Despite a tripling of obesity rates in US schools over the last forty years, and an increase in junk foods, candy and sugary drinks availability in schools, a new study claims to demonstrate that the two are not linked – put simply, the study researchers say that junk food at school does not appear to be associated with higher obesity and overweight rates. The study has been published in Sociology in Education, and was authored by Jennifer Van Hook, a Professor of Sociology and Demography, and doctoral student Claire Altman.
Prof. Hook said:
“We were really surprised by that result and, in fact, we held back from publishing our study for roughly two years because we kept looking for a connection that just wasn’t there.”
Prof. Hook and Claire E. Altman gathered data from the Early Childhood Longitudinal Study, Kindergarten Class of 1998-1999. The large study tracked the children all the way up to eighth grade. The researchers focused on a sample of 19,450 kids during the years 2003-2004 (fifth graders) and 2006-2007 (eighth graders).
Junk food was available in 86.3% of the eighth graders’ schools and 59.2% of the fifth graders’.
Even though the percentage rise in junk food availability and accessibility from fifth to eighth grade was significant, the obesity/overweight rates in the two age groups remained pretty much the same. In fact, (obesity/overweight) rates dropped as the children got older – from 39.1% in fifth graders to 35.4% in eighth graders.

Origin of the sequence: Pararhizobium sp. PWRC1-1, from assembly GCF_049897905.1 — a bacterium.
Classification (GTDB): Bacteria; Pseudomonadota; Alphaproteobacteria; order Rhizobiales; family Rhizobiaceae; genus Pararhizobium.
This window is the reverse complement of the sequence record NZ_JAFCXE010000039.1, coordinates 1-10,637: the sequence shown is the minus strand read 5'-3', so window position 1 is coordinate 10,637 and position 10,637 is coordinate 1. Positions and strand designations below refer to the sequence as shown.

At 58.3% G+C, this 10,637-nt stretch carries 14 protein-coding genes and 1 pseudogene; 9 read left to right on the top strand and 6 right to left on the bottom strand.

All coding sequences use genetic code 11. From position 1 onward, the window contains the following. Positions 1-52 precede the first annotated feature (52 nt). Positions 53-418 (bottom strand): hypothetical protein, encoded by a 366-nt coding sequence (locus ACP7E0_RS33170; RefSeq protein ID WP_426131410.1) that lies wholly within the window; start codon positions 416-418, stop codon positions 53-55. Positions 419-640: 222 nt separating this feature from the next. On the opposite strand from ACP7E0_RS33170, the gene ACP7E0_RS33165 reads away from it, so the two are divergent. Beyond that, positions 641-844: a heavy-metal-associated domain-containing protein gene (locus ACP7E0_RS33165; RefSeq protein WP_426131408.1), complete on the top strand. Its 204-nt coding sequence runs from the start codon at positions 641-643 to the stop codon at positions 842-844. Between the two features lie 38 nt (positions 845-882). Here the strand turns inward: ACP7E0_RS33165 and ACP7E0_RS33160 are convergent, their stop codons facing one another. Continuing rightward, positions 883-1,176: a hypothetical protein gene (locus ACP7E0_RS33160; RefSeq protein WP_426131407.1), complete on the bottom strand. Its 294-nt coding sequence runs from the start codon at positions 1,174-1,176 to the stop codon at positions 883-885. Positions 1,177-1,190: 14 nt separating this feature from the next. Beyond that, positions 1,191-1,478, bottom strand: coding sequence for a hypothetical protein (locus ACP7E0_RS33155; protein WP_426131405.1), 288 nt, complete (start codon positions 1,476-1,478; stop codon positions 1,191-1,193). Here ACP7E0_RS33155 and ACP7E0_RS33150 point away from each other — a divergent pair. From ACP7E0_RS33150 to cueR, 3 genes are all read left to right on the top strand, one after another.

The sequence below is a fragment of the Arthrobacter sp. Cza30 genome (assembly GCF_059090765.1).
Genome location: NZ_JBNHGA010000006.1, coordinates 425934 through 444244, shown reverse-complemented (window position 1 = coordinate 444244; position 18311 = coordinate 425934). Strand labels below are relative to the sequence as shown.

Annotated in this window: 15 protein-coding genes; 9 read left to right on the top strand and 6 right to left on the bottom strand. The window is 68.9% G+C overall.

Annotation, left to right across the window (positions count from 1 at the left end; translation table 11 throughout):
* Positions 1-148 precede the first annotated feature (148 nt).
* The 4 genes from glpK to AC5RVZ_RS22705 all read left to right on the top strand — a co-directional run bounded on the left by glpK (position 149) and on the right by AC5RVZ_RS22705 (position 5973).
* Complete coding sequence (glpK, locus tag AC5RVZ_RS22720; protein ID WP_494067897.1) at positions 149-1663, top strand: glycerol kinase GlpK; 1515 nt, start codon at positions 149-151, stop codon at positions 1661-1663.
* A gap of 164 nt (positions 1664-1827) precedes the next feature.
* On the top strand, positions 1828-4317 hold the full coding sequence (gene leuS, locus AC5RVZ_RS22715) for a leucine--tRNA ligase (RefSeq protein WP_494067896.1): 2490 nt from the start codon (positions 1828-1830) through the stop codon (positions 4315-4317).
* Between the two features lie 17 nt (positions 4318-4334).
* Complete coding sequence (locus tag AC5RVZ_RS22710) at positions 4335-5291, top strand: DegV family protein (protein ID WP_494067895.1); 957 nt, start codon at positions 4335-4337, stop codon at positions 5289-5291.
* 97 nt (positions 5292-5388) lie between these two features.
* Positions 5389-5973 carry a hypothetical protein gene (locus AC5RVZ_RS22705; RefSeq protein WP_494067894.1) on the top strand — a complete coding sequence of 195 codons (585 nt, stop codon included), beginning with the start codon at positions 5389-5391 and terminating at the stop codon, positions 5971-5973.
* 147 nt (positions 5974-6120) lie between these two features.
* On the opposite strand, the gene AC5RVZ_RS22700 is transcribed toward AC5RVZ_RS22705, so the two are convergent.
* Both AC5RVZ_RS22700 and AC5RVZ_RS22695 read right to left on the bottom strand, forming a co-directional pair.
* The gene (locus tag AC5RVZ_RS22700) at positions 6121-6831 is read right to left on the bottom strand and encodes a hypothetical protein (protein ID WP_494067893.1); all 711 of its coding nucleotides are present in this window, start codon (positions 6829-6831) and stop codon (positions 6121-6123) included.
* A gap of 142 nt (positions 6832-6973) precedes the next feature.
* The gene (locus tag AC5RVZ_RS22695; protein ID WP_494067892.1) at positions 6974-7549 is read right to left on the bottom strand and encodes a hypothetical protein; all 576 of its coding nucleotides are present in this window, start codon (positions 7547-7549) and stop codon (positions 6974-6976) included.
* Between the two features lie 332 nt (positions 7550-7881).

Van Hook said:
“There has been a great deal of focus in the media on how schools make a lot of money from the sale of junk food to students, and on how schools have the ability to help reduce childhood obesity. In that light, we expected to find a definitive connection between the sale of junk food in middle schools and weight gain among children between fifth and eighth grades.
But, our study suggests that – when it comes to weight issues – we need to be looking far beyond schools and, more specifically, junk food sales in schools, to make a difference.”
The authors believe that authorities need to focus on the home and family environments, plus other broader non-school environments, if they want to tackle childhood obesity effectively.
Van Hook explained:
“Schools only represent a small portion of children’s food environment. They can get food at home, they can get food in their neighborhoods, and they can go across the street from the school to buy food. Additionally, kids are actually very busy at school.
When they’re not in class, they have to get from one class to another and they have certain fixed times when they can eat. So, there really isn’t a lot of opportunity for children to eat while they’re in school, or at least eat endlessly, compared to when they’re at home. As a result, whether or not junk food is available to them at school may not have much bearing on how much junk food they eat.”
According to the findings in this study, combating childhood obesity/overweight is most effective when younger children are targeted.
The authors wrote:
“There has been a lot of research showing that many children develop eating habits and tastes for certain types of foods when they are of preschool age, and that those habits and tastes may stay with them for their whole lives,” Van Hook said. “So, their middle school environments might not matter a lot.”
Written by Christian Nordqvist